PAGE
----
Re: Including disabled people in cohousing, especially forming communities
From: Catya Belfer (catyapobox.com)
Date: Wed, 25 Oct 2017 04:42:51 -0700 (PDT)
My two cents:  I fall into the "invisible disability" bucket - chronic pain
and fatigue with chemical sensitivity, "fibromyalgia" diagnosis.   I was
much "sicker" / less well controlled when my group was in development
(2000-2009) than I am now.

Disability is a very individual thing - sometimes it's about getting around
the community in a chair or with a walker, sometimes it's using zero VOC
everything, sometimes it's what handles are on the doors, sometimes it's
shorter meetings with more breaks, or what time meetings are, sometimes
it's planning for service dogs in the common house.

My best advice: get involved.  be about how you can contribute TO the
community, not what you can get or what you need FROM it.   Be the one to
research ramps or zero VOC products or to ask for facilitation training or
more manageable meetings / delegation to teams / etc.  Especially in the
forming stage, you can do much of the work regardless of physical ability.

     - cat

Catya Belfer   -  www.catya.org
Technical Director   -   www.cohousing.org
Cohousing in MA - www.mosaic-commons.org

On Fri, Oct 20, 2017 at 3:28 PM, Allison Tom <allison.tom [at] telus.net> wrote:

> Hello all,
>
> This is a significant tangent from the discussion on slush funds, but the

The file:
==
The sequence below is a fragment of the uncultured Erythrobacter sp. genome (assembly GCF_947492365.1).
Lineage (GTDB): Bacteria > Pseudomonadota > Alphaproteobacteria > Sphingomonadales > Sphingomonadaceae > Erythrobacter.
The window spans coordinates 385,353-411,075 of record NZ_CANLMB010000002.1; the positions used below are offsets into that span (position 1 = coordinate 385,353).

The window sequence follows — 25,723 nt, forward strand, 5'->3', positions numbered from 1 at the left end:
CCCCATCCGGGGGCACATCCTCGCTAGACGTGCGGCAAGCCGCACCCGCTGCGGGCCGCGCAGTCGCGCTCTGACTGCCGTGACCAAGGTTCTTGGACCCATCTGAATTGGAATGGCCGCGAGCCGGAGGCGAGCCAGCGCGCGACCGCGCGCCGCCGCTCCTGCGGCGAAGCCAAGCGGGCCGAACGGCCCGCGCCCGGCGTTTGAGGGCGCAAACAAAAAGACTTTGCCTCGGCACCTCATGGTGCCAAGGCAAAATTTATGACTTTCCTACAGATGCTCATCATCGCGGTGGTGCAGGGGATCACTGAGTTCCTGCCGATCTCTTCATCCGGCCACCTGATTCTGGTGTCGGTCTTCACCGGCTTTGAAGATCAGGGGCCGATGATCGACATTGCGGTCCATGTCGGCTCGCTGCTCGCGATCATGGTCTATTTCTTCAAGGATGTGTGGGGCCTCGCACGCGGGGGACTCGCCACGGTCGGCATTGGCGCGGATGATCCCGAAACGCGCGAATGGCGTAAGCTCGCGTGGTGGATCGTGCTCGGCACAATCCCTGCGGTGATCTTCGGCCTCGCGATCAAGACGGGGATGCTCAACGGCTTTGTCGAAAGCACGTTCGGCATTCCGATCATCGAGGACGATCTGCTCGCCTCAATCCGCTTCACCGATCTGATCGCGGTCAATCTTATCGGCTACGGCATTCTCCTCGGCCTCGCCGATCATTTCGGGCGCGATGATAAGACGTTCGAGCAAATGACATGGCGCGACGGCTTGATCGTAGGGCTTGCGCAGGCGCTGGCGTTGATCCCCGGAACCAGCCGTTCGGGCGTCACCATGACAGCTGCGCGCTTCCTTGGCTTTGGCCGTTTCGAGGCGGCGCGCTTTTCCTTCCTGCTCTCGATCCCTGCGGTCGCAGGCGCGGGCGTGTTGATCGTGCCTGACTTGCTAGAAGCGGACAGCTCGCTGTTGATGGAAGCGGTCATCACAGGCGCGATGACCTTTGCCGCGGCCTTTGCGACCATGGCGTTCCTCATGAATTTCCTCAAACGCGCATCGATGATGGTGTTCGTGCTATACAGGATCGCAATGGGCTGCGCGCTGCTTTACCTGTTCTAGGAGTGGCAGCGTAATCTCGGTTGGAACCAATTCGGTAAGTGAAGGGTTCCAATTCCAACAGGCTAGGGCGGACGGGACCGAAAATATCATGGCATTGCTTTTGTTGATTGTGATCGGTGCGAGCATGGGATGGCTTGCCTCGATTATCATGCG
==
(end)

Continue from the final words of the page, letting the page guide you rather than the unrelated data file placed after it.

> spirit of the conversation has moved me to write with my question/topic.
>
> What have communities done to include members who have significant
> disabilities?  In particular, has anyone successfully negotiated the
> challenge of including disabled people in a forming community?
>
> I ask because I regretfully left a forming community almost two years ago
> because of an exhausting chronic health condition.  I’m now on the waiting
> list to return to that community, and I’m thinking hard about how I could
> return successfully or be part of any other forming community.
>
> My condition makes the frequent marathon meetings of planning an almost
> insurmountable challenge.  I believe that living in cohousing is a very
> different pace from creating cohousing, and I think that I can contribute
> and thrive in a community - with some accommodations to my condition.
> Joining an existing community in my city is very difficult because there
> are so few spots.
>
> I’m a former professor now on medical leave.  I’m self-sufficient and
> currently own and maintain my own home (I pay for household and garden
> help).
>
> What strategies have groups explored or implemented to extend the
> cohousing goal of inclusivity to people with various disabilities?
>
> I look forward to hearing from folks with experience or advise on- or
> off-list.
>
> Thanks, Allison Tom
> allison.tom [at] telus.net
>
> NB: I am planning on submitting an article about this to the “Race, class
> and privilege” issue of Communities magazine.
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